Our Conclusions

9.5The deadline for deciding whether to opt into the proposed Directive expired more than two months ago, on 16 January. We are disappointed that it has taken the Minister so long to inform us of the Government’s decision not to opt in, not least given that she issued a Written Ministerial Statement and wrote to our counterparts in the House of Lords explaining the reasons for the decision on 31 January.106 As the UK will not be bound by the proposed Directive, or be able to vote on its adoption, we are clearing it from scrutiny.

9.6We note, however, that the Minister’s letter only addresses the safeguards and remedies available to UK nationals already living and working in another Member State on or by exit day who would fall within the scope of Part Two of the EU/UK Withdrawal Agreement, if ratified, or if it is not, bilateral assurances given by each Member State. Our question was also intended to encompass UK nationals whose stay in an EU Member State begins after the UK’s exit from the EU (or after the end of a post-exit transition/implementation period), who would not therefore be protected by Part Two of the draft EU/UK Withdrawal Agreement and who do not meet the requirements for lawful entry, stay or residence. We would welcome some assurance from the Minister that the procedural safeguards set out in chapter III of the proposed Directive are adequate, especially given the risk of inadvertent breaches of national immigration rules while UK nationals adjust to the loss of free movement rights after leaving the EU. We draw this chapter to the attention of the Home Affairs Committee.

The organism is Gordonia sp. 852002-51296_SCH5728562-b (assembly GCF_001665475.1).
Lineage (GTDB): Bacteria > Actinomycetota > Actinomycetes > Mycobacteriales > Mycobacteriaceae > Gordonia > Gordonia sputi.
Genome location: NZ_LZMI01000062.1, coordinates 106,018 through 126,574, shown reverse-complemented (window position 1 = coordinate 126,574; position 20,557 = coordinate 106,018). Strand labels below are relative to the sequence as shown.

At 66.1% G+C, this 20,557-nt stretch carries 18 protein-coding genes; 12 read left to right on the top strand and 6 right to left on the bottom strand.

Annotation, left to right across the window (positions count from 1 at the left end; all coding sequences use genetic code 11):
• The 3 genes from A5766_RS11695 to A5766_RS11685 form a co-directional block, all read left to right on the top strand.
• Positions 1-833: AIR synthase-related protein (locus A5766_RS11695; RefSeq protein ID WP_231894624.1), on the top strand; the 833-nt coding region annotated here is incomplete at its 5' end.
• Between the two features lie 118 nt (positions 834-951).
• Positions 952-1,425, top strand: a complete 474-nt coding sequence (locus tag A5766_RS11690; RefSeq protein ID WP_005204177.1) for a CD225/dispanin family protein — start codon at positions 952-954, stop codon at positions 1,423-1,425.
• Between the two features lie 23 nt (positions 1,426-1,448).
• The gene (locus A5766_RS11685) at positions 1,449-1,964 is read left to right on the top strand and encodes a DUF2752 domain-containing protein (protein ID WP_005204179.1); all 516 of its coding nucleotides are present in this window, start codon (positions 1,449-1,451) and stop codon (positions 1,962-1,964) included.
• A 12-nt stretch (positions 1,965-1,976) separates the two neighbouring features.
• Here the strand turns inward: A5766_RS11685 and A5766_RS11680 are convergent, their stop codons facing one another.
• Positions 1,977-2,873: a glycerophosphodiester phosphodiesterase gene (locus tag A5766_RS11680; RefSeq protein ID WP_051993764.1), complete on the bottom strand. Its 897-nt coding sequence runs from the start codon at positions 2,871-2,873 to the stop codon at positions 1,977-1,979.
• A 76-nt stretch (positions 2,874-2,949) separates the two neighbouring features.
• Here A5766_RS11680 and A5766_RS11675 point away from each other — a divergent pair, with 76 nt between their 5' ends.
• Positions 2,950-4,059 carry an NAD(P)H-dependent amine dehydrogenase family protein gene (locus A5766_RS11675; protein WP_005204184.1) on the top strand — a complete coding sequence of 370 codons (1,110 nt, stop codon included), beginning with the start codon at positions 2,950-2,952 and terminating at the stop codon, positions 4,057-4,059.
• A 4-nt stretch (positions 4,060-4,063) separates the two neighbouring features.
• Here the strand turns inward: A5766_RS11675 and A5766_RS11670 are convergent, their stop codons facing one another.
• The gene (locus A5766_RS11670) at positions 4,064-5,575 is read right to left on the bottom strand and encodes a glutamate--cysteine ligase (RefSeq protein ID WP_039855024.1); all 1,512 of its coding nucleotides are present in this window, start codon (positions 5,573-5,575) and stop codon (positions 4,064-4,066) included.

Full details of the documents

Proposal for a Directive on common standards and procedures in Member States for returning illegally staying third country nationals (recast): (40059), 12099/18 + ADD 1, COM(18) 634.

Previous Committee Reports

Fifty-third Report HC 301–lii (2017–19), chapter 8 (13 January 2019) and Forty-fourth Report HC 301–xliii (2017–19), chapter 12 (14 November 2018).

101 See the Conclusions of the European Council agreed on 28 June 2018.

102 See p.2 of the Commission’s explanatory memorandum accompanying the proposed Directive.

103 See para 12 of the Minister’s Explanatory Memorandum.

104 See the letter of 4 March 2019 from the Secretary of State for Exiting the European Union (Rt Hon. Steve Barclay MP) to the European Chief Negotiator Taskforce on Article 50 (Michel Barnier).

105 See the Commission Communication, Preparing for the withdrawal of the United Kingdom from the European Union on 30 March 2019: Implementing the Commission’s Contingency Action Plan published on 19 December 2018.

106 See Hansard HCWS1290, 31 January 2019.

Published: 2 April